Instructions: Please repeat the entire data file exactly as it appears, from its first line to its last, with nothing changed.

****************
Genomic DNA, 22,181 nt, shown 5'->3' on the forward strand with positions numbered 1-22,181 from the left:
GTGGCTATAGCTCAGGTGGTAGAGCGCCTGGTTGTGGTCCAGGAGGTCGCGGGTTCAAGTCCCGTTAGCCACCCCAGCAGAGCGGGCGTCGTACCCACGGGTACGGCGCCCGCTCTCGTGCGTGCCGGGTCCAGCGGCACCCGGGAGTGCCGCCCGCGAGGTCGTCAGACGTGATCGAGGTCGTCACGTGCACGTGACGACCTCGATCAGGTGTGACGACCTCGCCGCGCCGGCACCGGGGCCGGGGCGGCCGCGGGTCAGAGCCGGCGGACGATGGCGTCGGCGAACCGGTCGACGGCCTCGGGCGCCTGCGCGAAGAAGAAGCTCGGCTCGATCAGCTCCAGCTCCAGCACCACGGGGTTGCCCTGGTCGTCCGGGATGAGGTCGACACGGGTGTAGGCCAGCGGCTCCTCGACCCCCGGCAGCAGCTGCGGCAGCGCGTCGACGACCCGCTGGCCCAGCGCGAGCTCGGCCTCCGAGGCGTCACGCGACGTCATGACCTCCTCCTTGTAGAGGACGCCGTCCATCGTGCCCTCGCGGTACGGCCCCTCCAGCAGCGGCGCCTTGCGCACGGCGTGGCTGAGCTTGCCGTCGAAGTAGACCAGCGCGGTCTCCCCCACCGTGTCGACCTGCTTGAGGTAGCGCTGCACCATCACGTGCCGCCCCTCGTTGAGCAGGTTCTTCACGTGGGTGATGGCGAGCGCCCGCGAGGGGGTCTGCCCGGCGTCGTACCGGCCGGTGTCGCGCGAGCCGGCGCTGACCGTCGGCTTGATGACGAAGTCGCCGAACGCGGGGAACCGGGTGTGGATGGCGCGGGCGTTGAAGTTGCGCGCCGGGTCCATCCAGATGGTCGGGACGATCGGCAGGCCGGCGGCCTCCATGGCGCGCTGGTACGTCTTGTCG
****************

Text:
Genomic DNA, 22,181 nt, shown 5'->3' on the forward strand with positions numbered 1-22,181 from the left:
GTGGCTATAGCTCAGGTGGTAGAGCGCCTGGTTGTGGTCCAGGAGGTCGCGGGTTCAAGTCCCGTTAGCCACCCCAGCAGAGCGGGCGTCGTACCCACGGGTACGGCGCCCGCTCTCGTGCGTGCCGGGTCCAGCGGCACCCGGGAGTGCCGCCCGCGAGGTCGTCAGACGTGATCGAGGTCGTCACGTGCACGTGACGACCTCGATCAGGTGTGACGACCTCGCCGCGCCGGCACCGGGGCCGGGGCGGCCGCGGGTCAGAGCCGGCGGACGATGGCGTCGGCGAACCGGTCGACGGCCTCGGGCGCCTGCGCGAAGAAGAAGCTCGGCTCGATCAGCTCCAGCTCCAGCACCACGGGGTTGCCCTGGTCGTCCGGGATGAGGTCGACACGGGTGTAGGCCAGCGGCTCCTCGACCCCCGGCAGCAGCTGCGGCAGCGCGTCGACGACCCGCTGGCCCAGCGCGAGCTCGGCCTCCGAGGCGTCACGCGACGTCATGACCTCCTCCTTGTAGAGGACGCCGTCCATCGTGCCCTCGCGGTACGGCCCCTCCAGCAGCGGCGCCTTGCGCACGGCGTGGCTGAGCTTGCCGTCGAAGTAGACCAGCGCGGTCTCCCCCACCGTGTCGACCTGCTTGAGGTAGCGCTGCACCATCACGTGCCGCCCCTCGTTGAGCAGGTTCTTCACGTGGGTGATGGCGAGCGCCCGCGAGGGGGTCTGCCCGGCGTCGTACCGGCCGGTGTCGCGCGAGCCGGCGCTGACCGTCGGCTTGATGACGAAGTCGCCGAACGCGGGGAACCGGGTGTGGATGGCGCGGGCGTTGAAGTTGCGCGCCGGGTCCATCCAGATGGTCGGGACGATCGGCAGGCCGGCGGCCTCCATGGCGCGCTGGTACGTCTTGTCG